U.S. analysts say North Korea's ICBM missile test puts U.S. mainland in range

North Korean leader Kim Jong Un said Saturday the second flight test this month of an intercontinental ballistic missile shows that his country can hit the U.S. mainland, a view shared by U.S. analysts who say a stretch of the mainland from Los Angeles and Chicago now appears technically within range of North Korean weapons.

Kim, according to the Korean Central News Agency,  expressed “great satisfaction” after the Hwasong-14 missile reached a maximum height of 2,314 miles and flew 620 miles before landing in waters off Japan.

The agency, according to the Associated Press, said that the test was aimed at confirming the maximum range and other technical aspects of the missile it says was capable of delivering a “large-sized, heavy nuclear warhead.”

Kim also noted that the rare night launch showed North Korea's ability to mount a surprise attack. The KCNA quoted him as saying the launch reaffirmed the reliability of the country’s ICBM system and an ability to fire at “random regions and locations at random times” with the “entire” U.S. mainland now within range.

The July 4 test indicated that Alaska was technically in range, but not the U.S. mainland.

A U.S. expert, David Wright, co-director and senior scientists for the Union of Concerned Scientists, writes Saturday that Friday's was launch sent the missile on a "very highly lofted trajectory" which narrowed its range, but that one flown on a standard trajectory would have a range of 6,500 miles.


A chart of U.S. cities "shows that Los Angeles, Denver, and Chicago appear to be well within range of this missile, and that Boston and New York may be just within range," he writes in his blog All Things Nuclear. "Washington, D.C. may be just out of range."

What remains unclear, Wright notes, is the mass of the payload the latest test missile carried. "If it was lighter than the actual warhead the missile would carry, the ranges would be shorter than those estimated above," he says, referring to the chart of vulnerable U.S. cities.

Increasing alarm by Washington and its allies over the Friday night test was underscored by an immediate move by U.S. and South Korean forces to conduct live-fire exercises.

In addition, South Korean Defense Minister Song Young-moo called for the deployment of strategic U.S. military assets — which usually means stealth bombers and aircraft carriers — as well as additional launchers of an advanced U.S. anti-missile system.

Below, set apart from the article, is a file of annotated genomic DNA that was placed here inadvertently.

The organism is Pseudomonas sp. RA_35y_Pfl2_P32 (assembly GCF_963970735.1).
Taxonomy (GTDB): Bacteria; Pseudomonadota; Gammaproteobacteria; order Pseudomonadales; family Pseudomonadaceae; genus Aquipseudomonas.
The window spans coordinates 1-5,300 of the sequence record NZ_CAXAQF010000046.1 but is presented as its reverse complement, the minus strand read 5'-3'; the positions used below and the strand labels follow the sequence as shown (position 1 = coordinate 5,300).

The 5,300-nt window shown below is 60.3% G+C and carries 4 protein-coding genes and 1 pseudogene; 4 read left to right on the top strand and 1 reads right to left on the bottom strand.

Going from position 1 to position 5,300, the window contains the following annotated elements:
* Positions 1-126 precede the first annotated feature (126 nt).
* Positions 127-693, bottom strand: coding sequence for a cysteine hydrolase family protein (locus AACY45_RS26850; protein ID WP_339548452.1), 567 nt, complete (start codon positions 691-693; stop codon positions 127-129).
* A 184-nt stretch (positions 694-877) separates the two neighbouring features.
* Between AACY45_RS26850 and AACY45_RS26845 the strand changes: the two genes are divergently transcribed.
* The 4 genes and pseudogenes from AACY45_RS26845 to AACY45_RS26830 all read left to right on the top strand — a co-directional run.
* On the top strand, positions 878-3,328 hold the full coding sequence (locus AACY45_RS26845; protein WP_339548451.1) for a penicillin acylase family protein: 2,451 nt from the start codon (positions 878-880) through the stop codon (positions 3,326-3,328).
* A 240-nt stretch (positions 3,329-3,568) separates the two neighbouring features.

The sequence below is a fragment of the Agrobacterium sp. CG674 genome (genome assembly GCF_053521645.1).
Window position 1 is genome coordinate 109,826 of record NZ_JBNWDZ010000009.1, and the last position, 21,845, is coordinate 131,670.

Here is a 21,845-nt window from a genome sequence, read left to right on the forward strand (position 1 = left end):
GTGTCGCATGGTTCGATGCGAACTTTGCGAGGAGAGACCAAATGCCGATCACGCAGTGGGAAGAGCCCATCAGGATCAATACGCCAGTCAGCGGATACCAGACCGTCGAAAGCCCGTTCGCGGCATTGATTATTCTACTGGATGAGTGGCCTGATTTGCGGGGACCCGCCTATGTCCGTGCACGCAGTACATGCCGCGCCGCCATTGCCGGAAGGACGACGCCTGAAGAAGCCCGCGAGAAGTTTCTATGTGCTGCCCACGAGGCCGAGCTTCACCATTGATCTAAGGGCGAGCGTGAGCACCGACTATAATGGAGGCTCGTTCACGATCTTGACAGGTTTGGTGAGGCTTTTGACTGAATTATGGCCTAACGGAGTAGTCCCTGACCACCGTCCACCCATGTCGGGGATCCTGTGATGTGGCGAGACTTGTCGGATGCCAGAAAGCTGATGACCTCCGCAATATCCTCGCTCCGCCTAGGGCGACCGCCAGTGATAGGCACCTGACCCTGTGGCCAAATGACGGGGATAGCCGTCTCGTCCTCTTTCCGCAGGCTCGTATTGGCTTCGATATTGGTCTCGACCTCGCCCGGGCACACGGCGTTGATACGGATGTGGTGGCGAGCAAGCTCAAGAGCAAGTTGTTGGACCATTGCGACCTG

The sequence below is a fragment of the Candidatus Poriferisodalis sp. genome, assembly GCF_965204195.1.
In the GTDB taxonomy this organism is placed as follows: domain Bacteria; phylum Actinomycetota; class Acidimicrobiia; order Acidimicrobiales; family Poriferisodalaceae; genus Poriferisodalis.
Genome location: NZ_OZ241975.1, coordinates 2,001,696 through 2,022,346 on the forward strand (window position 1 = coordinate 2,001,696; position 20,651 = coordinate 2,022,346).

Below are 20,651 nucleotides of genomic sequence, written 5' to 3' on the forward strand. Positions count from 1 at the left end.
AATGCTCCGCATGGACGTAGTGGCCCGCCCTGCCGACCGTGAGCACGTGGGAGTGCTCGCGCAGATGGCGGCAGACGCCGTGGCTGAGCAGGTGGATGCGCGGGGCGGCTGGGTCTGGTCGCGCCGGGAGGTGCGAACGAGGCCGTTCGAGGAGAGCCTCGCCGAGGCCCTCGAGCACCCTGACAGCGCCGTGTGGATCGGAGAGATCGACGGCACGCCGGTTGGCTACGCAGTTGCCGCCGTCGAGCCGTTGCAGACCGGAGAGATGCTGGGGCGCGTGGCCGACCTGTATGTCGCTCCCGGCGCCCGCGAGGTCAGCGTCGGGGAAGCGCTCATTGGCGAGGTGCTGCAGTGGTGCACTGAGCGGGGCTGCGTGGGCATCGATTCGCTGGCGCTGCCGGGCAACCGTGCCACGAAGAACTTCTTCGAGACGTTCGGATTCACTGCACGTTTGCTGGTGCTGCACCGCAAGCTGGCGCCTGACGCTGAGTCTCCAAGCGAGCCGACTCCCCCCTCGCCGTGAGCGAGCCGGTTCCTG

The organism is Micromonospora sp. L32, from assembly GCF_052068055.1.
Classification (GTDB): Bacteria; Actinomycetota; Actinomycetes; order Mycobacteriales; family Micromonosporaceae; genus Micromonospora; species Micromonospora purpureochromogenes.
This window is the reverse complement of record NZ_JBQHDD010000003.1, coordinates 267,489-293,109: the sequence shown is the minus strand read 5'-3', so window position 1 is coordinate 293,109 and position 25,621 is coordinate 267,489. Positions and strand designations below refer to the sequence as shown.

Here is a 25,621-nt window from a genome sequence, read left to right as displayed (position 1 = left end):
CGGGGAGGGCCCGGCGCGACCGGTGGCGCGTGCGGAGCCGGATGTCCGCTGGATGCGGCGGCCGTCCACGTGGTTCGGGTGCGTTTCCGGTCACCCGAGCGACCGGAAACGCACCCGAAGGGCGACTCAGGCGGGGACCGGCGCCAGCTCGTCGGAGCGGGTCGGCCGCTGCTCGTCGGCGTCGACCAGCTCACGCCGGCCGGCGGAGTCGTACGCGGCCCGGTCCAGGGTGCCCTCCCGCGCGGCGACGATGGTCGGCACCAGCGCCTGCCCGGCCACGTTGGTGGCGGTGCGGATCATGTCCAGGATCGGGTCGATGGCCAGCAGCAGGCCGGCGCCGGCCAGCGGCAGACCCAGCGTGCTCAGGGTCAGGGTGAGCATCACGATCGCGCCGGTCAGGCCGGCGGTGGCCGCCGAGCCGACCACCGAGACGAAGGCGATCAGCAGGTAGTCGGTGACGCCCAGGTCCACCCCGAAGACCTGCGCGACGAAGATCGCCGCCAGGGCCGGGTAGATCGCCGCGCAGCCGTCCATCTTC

In Japan, government spokesman Yoshihide Suga said the missile flew for about 45 minutes — about five minutes longer than on July 4 — before landing west of Japan’s island of Hokkaido.

Japanese Foreign Minister Fumio Kishida said he told U.S. Secretary of State Rex Tillerson by phone that the second missile test greatly increased the threat from Pyongyang. He said two sides agreed to consider all means necessary to exert the utmost pressure on North Korea. They reiterated calls for new sanctions and to work closely together with South Korea along with efforts by China and Russia.

The agency said that the test confirmed important features of the missile system, such as the proper separation of the warhead and controlling its movement and detonation after atmospheric re-entry.

For his part, Kim said the launch sent a “serious warning” to the United States, which has been “meaninglessly blowing its trumpet” with threats of war and stronger sanctions, the KCNA said.

The North Korean flight data was similar to assessments by the United States, South Korea and Japan.

David Wright, a physicist and co-director of the global security program at the Union of Concerned Scientists, said that if reports of the missile’s maximum altitude and flight time are correct, it would have a theoretical range of at least 10,400 kilometers (about 6,500 miles). That means it could have reached Los Angeles, Denver or Chicago, depending on variables such as the size and weight of the warhead that would be carried atop such a missile in an actual attack.